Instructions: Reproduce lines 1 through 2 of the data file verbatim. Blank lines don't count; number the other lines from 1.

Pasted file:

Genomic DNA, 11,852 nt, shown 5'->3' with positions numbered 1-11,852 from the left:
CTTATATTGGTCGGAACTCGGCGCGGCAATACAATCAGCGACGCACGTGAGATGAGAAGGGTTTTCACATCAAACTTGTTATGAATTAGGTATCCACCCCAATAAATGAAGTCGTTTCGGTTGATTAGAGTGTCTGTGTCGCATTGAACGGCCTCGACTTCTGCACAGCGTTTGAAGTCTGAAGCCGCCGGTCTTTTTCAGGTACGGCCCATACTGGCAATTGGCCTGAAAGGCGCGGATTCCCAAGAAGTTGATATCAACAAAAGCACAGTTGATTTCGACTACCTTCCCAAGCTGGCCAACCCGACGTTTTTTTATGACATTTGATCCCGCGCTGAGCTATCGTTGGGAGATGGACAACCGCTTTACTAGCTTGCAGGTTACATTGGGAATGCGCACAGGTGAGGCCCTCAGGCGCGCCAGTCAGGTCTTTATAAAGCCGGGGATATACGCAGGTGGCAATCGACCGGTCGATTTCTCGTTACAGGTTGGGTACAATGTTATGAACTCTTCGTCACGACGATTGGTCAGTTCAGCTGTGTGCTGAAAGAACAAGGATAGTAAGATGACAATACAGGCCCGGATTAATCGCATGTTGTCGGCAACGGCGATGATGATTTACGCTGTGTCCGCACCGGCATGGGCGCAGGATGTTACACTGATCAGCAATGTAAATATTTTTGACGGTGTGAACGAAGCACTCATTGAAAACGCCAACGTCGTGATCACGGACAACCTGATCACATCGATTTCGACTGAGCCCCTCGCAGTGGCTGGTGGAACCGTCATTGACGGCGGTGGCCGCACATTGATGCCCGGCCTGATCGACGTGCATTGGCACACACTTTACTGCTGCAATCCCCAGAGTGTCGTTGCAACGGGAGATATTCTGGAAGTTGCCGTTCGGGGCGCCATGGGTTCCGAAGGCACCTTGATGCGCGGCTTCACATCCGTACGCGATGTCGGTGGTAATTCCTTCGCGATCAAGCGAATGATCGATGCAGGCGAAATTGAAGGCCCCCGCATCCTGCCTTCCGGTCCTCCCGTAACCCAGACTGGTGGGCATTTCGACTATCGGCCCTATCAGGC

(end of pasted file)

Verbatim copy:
Genomic DNA, 11,852 nt, shown 5'->3' with positions numbered 1-11,852 from the left:
CTTATATTGGTCGGAACTCGGCGCGGCAATACAATCAGCGACGCACGTGAGATGAGAAGGGTTTTCACATCAAACTTGTTATGAATTAGGTATCCACCCCAATAAATGAAGTCGTTTCGGTTGATTAGAGTGTCTGTGTCGCATTGAACGGCCTCGACTTCTGCACAGCGTTTGAAGTCTGAAGCCGCCGGTCTTTTTCAGGTACGGCCCATACTGGCAATTGGCCTGAAAGGCGCGGATTCCCAAGAAGTTGATATCAACAAAAGCACAGTTGATTTCGACTACCTTCCCAAGCTGGCCAACCCGACGTTTTTTTATGACATTTGATCCCGCGCTGAGCTATCGTTGGGAGATGGACAACCGCTTTACTAGCTTGCAGGTTACATTGGGAATGCGCACAGGTGAGGCCCTCAGGCGCGCCAGTCAGGTCTTTATAAAGCCGGGGATATACGCAGGTGGCAATCGACCGGTCGATTTCTCGTTACAGGTTGGGTACAATGTTATGAACTCTTCGTCACGACGATTGGTCAGTTCAGCTGTGTGCTGAAAGAACAAGGATAGTAAGATGACAATACAGGCCCGGATTAATCGCATGTTGTCGGCAACGGCGATGATGATTTACGCTGTGTCCGCACCGGCATGGGCGCAGGATGTTACACTGATCAGCAATGTAAATATTTTTGACGGTGTGAACGAAGCACTCATTGAAAACGCCAACGTCGTGATCACGGACAACCTGATCACATCGATTTCGACTGAGCCCCTCGCAGTGGCTGGTGGAACCGTCATTGACGGCGGTGGCCGCACATTGATGCCCGGCCTGATCGACGTGCATTGGCACACACTTTACTGCTGCAATCCCCAGAGTGTCGTTGCAACGGGAGATATTCTGGAAGTTGCCGTTCGGGGCGCCATGGGTTCCGAAGGCACCTTGATGCGCGGCTTCACATCCGTACGCGATGTCGGTGGTAATTCCTTCGCGATCAAGCGAATGATCGATGCAGGCGAAATTGAAGGCCCCCGCATCCTGCCTTCCGGTCCTCCCGTAACCCAGACTGGTGGGCATTTCGACTATCGGCCCTATCAGGC